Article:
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“No Voice From The Hall (early memories of a country house snooper)”, John Harris, London, 1998.
A wonderful and very sad book describing the author’s adventures in the 1940’s and 1950’s as he climbed over fences and wandered through abandoned old English country houses after the war. Eventually he became an Architectural Historian, so the book is a combination of memories as well as factual research into the same buildings. The book describes many houses that were torn down because the owners could not afford the necessary repairs due both to the government’s socialist tax policies and to the miniscule reparations that were paid for the damage that the military had done to the houses that it had requisitioned during wartime. He describes the contrast to France, where most country houses survived, due to different government policies. In 1950’s England a large old house or two was torn down every week. The author attended many of the demolitions with his friends who were antique dealers. Sometimes they would buy a whole room, paneling, fireplaces, chandeliers, for little more than the cost of hauling it away.
“Simplified Engineering For Architects And Builders”, Harry Parker, Wiley, 1975.
This describes, using high-school algebra, how to design basic structures in steel and wood. There is enough information to safely design simple buildings, and a grounding to allow the reader to understand more advanced techniques.
The source of information on construction tools, wire rope sizes, fittings and strengths, ghosts, Ley Lines, earth energies, and much trivia.
The Old Straight Track, Alfred Watkins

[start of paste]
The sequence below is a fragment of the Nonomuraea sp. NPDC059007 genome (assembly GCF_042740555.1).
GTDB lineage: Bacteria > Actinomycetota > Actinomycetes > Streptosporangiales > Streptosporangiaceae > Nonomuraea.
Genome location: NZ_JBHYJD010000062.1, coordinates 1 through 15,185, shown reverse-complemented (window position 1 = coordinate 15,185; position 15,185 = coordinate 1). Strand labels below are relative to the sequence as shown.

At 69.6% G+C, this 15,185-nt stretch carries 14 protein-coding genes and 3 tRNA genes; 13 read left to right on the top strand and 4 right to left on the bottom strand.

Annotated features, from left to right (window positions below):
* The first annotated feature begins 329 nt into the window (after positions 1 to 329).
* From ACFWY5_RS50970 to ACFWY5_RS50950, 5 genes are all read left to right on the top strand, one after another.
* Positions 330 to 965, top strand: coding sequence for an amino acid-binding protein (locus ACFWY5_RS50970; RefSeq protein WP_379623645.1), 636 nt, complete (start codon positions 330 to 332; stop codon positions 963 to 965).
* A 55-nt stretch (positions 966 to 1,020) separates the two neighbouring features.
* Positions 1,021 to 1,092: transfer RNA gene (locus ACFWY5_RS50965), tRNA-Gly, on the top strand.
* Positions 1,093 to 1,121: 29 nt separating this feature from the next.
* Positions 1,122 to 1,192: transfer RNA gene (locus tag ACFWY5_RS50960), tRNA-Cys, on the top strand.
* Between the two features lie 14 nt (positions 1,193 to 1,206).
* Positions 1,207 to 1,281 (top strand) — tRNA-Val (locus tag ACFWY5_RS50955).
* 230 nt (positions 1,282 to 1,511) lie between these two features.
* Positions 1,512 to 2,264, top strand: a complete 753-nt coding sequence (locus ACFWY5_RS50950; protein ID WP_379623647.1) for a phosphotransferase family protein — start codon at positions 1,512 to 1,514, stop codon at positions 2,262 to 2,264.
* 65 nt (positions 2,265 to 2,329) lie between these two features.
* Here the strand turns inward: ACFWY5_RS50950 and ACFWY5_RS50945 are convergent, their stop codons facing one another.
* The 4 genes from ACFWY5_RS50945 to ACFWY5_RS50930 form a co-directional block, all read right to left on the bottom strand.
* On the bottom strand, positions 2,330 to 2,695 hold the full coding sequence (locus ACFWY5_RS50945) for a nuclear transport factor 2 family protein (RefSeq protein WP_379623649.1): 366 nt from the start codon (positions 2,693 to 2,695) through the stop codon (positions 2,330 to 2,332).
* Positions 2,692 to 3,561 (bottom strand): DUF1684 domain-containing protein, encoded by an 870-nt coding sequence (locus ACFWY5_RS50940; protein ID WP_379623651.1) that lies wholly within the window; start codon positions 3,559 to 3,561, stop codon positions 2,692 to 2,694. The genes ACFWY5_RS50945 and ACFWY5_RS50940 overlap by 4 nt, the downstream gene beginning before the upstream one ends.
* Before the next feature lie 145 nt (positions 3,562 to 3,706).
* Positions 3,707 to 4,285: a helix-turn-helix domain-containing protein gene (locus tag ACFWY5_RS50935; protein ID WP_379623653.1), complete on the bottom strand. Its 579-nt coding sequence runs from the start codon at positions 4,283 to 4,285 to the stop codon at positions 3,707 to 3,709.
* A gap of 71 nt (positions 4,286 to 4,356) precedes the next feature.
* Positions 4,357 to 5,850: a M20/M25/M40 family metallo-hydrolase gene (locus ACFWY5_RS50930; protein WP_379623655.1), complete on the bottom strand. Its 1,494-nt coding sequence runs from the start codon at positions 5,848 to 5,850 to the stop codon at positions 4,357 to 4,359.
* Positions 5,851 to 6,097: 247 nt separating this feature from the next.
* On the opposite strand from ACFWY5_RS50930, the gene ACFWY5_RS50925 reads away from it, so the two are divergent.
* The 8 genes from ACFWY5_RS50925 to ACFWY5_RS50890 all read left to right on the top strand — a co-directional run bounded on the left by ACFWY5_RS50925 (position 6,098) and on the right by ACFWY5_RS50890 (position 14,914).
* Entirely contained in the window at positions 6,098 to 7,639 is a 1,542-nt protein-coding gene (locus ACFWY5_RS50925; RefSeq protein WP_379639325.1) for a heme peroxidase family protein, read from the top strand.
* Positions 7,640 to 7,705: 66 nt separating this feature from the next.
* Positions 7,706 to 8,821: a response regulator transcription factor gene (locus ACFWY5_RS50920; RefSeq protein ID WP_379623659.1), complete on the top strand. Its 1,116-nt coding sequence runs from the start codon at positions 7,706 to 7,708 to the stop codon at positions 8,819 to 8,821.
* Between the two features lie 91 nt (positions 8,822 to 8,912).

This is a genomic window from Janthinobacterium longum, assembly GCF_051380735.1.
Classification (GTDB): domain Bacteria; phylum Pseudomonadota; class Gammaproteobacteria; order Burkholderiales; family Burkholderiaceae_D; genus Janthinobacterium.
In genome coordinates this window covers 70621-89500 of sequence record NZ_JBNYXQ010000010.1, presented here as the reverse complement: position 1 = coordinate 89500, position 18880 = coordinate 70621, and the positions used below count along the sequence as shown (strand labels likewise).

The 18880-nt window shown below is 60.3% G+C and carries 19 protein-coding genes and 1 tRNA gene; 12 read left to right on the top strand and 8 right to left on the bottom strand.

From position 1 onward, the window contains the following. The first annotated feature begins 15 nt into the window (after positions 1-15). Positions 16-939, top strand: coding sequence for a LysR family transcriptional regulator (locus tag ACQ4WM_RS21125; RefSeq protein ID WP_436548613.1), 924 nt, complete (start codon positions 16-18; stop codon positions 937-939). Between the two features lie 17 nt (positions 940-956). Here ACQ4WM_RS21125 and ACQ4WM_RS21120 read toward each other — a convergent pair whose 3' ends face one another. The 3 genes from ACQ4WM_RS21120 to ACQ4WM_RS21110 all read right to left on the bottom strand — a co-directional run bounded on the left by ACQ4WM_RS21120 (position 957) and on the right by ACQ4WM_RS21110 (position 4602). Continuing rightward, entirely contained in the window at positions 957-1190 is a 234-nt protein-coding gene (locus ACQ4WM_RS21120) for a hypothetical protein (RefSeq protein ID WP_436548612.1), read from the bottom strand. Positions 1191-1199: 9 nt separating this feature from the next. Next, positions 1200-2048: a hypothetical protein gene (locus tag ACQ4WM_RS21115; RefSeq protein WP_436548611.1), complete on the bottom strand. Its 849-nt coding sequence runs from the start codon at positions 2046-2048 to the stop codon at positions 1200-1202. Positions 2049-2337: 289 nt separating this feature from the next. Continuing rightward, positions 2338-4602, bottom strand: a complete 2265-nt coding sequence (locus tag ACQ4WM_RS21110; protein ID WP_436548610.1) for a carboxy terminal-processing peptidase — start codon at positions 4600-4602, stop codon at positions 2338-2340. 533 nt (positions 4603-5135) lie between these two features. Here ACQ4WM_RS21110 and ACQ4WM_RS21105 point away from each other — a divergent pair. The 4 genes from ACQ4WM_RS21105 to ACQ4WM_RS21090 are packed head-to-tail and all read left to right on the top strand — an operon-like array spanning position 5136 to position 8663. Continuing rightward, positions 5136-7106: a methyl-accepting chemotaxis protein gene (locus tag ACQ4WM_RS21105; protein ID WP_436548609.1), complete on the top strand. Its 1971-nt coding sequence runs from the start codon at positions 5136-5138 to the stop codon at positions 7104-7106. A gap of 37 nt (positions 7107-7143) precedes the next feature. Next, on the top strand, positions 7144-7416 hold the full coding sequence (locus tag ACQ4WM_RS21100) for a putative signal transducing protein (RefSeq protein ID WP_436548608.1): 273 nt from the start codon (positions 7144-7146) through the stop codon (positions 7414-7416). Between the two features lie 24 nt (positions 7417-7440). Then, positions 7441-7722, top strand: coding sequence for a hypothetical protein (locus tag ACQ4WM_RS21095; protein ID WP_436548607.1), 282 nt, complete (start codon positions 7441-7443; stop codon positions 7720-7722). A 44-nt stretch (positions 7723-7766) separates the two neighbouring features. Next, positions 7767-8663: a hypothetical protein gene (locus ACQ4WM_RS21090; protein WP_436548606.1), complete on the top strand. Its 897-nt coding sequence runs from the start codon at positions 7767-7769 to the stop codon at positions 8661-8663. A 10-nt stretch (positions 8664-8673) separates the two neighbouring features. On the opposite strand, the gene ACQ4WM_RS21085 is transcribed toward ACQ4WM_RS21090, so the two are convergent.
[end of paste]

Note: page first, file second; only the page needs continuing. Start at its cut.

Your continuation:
The original and definitive book on Ley Lines, by their discoverer in modern times. He wandered the English countryside as a traveling salesman and photographer on horseback around 1900, and observed long straight alignments in illogical places. His book, describing these alignments, was the basis of “The Old Straight Track Club”, a group of people who went on to discover alignments across the whole country. The advent of airplanes and aerial photography did much to advance the recognition of these lines. Watkins did not attach any psychic significance to the lines which he discovered. Modern research has shown that many of the lines pre-date the Romans, and that some of the Roman roads are on pre-existing alignments.
Dowsing In Devon and Cornwall, Alan Neal, Bossiney Books, 2001
This book is about how to make and use dowsing rods. The author describes dowsing for water as well as for metal and old spirits. He believes that anyone can dowse, and that developing the skill just takes lots of time, patience, and practice. This is a textbook for people who want to learn how to dowse.
Radiocarbon Dating, Sheridan Bowman, British Museum Press, 1990.
A small book with all the basic information on how carbon dating works in theory and in practice.
Each issue is filled with semi-believable stories of the paranormal. SHC is only one of their favorite ‘weird’ subjects. Others include sea monsters, people with multiple heads, space visitors, etc.
Extensive information on spin-lock anchors.
Information on rock drills and bits.